BMW M8 confirmed with adjustable brake tech


BMW has confirmed that its upcoming M8 super-coupe and convertible models will use all-new adjustable brake technology that will offer more feel. The introduction of a vacuum-free brake booster that uses an electronic actuator is said to drastically boost left pedal response, while also allowing two braking modes to be created for the first time.

Comfort mode reduces the amount of pressure required from the driver to slow the car, while Sport increases the required input to unlock more feedback through the pedal, as you might expect. The new hardware, which also saves two kilograms over alternatives, is said to offer unimpeded feel even under heavy braking on wet surfaces and during high lateral loads because it can constantly adjust its parameters.

More interestingly, BMW claims that the actuator-tech can counter any loss of feedback provided by hot brakes, which begs the question of whether it will also mask the sort of information passed through a pedal that warns of impending overheating. Surely BMW’s M division boffins will have an answer for that – but rest assured it’s something we’ll be investigating once the M8 is revealed this September.


Also new for the 4.4-litre V8-powered M8 models will be a Track mode, accessible when the M button is pressed and held for a few seconds. Do this and the 600hp two-door will turn off all of its comfort and driver assist features, the radio will turn off and the infotainment system will display track-specific data. Alternatively, click the M button quickly and the car will be switched to Sport mode, adjusting the damping, steering and powertrain responses as per usual.

Along with the part-time rear-wheel drive capabilities of the M8’s xDrive hardware, it all points to a super-coupe that’s being honed to offer some pretty serious track performance. This is understandable, of course, what with the M8 ranking as BMW’s performance halo – and suggests we’ll have quite the test on our hands when the car reaches roads before the close of 2019. There’ll be more after that, of course, with a 625hp Competition variant due and a four-door Gran Coupe to follow in 2020.






P.H. O'meter

Join the PH rating wars with your marks out of 10 for the article (Your ratings will be shown in your profile if you have one!)

  • 1
  • 2
  • 3
  • 4
  • 5
  • 6
  • 7
  • 8
  • 9
  • 10
Rate this article

Comments (53) Join the discussion on the forum

  • mrclav 09 May 2019

    Interesting. Has this tech been used on anything before (to my knowledge no)? Maybe someone more learned can chime in...?

  • RacerMike 09 May 2019

    Clever bit of marketing this. They're using the Bosch IPB (Integrated Power Brake) like most of the industry in the coming years which replaces the ABS, Brake Booster and Master Cylinder with a 'one box' solution. Main drivers are a focus on efficiency and switch to hybridisation (the IPB allows easy integration of regen braking) and the addition of Level 2+ ADAS features that need full brake control.

    BMWs involvement in this will extend along the lines of deciding the brake pedal map (the pedal isn't directly connected to anything other than a pedal feel simulator during normal braking) and the stability control calibration. You get the ability to add selectable maps for free effectively as it's 'just' a pedal travel/force curve.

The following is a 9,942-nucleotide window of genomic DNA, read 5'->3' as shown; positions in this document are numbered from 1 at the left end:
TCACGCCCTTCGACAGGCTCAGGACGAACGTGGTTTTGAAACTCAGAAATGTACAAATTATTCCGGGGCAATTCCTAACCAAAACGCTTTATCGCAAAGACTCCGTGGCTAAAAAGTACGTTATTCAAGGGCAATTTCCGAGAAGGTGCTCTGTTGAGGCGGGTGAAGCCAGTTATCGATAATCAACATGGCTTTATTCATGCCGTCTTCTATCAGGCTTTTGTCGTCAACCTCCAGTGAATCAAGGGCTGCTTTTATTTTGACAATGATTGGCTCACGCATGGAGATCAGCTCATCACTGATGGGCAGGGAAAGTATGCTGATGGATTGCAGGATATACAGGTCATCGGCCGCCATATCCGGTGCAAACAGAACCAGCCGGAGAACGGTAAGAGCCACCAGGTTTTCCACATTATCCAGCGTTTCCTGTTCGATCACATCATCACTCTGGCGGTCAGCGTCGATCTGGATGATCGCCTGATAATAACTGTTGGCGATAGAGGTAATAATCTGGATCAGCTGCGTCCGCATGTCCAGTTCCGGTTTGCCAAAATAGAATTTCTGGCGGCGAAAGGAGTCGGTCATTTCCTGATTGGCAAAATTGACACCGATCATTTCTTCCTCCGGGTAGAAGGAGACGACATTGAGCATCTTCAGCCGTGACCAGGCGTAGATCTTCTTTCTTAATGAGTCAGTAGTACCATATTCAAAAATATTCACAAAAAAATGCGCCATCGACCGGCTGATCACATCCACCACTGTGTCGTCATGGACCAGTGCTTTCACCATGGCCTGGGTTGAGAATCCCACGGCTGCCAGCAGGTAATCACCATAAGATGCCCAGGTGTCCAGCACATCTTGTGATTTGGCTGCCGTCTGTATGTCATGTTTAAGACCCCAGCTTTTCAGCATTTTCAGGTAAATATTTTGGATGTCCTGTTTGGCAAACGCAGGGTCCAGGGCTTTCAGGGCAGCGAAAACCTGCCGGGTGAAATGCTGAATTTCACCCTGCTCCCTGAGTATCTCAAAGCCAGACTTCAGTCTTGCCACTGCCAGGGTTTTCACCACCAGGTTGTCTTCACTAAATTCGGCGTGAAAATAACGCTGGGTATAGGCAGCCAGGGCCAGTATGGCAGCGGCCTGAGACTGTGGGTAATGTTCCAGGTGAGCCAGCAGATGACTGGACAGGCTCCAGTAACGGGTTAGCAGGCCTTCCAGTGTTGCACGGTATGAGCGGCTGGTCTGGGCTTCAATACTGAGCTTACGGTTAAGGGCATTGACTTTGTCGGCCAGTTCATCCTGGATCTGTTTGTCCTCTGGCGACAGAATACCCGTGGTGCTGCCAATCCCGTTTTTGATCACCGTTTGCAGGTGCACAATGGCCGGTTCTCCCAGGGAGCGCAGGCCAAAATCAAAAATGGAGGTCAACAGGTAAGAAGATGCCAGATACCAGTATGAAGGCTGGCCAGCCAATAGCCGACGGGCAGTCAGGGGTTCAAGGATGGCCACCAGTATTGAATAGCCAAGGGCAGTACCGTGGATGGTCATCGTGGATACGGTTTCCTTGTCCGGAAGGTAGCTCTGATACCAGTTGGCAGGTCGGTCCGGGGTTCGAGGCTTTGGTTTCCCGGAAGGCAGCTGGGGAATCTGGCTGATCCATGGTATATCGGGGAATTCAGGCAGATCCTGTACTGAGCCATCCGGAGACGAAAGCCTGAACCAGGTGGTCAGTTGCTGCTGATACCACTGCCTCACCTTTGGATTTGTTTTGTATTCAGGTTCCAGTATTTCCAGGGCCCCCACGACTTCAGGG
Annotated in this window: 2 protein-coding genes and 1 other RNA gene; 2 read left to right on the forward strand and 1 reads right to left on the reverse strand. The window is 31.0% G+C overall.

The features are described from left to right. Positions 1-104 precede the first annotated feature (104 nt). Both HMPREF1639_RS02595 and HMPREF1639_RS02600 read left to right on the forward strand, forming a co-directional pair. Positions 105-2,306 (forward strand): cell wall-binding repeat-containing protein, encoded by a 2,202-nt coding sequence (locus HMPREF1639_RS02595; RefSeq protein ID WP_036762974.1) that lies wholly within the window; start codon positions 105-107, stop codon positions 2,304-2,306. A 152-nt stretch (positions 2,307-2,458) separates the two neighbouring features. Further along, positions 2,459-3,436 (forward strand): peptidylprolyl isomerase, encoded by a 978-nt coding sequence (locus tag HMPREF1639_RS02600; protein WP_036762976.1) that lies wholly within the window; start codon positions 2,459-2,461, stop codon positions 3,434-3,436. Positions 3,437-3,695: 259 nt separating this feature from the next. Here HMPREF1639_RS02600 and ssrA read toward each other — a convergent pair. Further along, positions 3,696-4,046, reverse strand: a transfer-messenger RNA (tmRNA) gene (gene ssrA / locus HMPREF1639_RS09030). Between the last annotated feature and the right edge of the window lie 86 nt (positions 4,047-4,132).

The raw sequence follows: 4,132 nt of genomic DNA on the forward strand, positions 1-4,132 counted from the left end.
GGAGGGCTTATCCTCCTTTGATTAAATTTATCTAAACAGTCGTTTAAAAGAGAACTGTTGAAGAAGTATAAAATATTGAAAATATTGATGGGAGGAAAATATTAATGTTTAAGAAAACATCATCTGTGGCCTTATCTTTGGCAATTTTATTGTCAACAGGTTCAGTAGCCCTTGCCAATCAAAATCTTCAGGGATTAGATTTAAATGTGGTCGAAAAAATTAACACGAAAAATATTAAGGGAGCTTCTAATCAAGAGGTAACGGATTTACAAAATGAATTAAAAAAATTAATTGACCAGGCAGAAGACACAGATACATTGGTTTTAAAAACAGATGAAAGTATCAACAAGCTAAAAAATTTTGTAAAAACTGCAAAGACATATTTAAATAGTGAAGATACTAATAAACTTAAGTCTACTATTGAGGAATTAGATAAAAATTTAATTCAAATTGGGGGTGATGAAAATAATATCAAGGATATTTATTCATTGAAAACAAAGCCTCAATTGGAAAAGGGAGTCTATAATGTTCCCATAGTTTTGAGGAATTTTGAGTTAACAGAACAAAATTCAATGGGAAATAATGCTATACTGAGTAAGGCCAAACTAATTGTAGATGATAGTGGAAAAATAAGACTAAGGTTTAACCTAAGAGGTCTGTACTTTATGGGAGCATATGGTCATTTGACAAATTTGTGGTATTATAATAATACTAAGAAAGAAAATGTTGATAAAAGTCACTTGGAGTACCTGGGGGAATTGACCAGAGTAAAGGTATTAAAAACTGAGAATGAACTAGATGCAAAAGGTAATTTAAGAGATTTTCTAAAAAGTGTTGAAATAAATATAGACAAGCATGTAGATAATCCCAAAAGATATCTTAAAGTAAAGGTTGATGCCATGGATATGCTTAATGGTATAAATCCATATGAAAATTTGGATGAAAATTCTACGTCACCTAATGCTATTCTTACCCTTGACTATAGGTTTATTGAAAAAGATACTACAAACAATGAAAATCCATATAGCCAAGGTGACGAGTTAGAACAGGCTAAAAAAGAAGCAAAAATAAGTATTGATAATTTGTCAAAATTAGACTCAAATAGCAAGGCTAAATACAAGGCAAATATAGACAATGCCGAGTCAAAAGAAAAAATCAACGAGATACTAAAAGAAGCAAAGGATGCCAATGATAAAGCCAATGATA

Alfa already have the Continental equivalent on the Gulia and Stelvio, and the majority of the other OEMs will be using this or similar in the coming Model Year.

    https://www.bosch-mobility-solutions.com/en/produc...

    An interesting by-product of the tech is the removal of feedback through the pedal. So you get no vibration during ABS activation, and, as mentioned, no sense that the brakes are fading. Whether you see this as good or bad is entirely personal. For me....I quite like the feedback that you're close to the limit of braking when the ABS starts to control the wheels (although having driven quite a bit with an IPB recently, you can still sense its activation through the steering and the noise of the brake modulation) but the idea that you have no idea when there's fade is a little un-nerving. First thing you'd know about it would be the car failing to stop. I assume BMW have implemented some warning or powertrain de-rate to counter this though.

    Edited by RacerMike on Thursday 9th May 12:58

  • belleair302 09 May 2019

    How heavy will this car be. The current one isn't light.

  • scarble 09 May 2019

    Not sure if anyone has it on the market yet, but sure a few are planning to in the near future though, it's probably the Bosch system:
    https://www.bosch-mobility-solutions.com/en/produc...

    I wonder if has that delightfully artificial delayed weight feeling of early epas systems.

    eta: ok Mike beat me to it, both on time and level of detail frown
    But! I think the Bosch system actually connects directly to the back of the pedal and the big assistance motor sits directly on the other side of the firewall with a short linkage.

  • RacerMike 09 May 2019

    scarble said:
    Not sure if anyone has it on the market yet, but sure a few are planning to in the near future though, it's probably the Bosch system:
    https://www.bosch-mobility-solutions.com/en/produc...

    I wonder if has that delightfully artificial delayed weight feeling of early epas systems.
    iBooster is actually now 'old' tech! You're not totally disconnected from the brakes with that.

    Tesla Model S/X/3, Porsche 918 and the Jaguar I Pace all use it, along with quite a few others.

View all comments in the forums Make a comment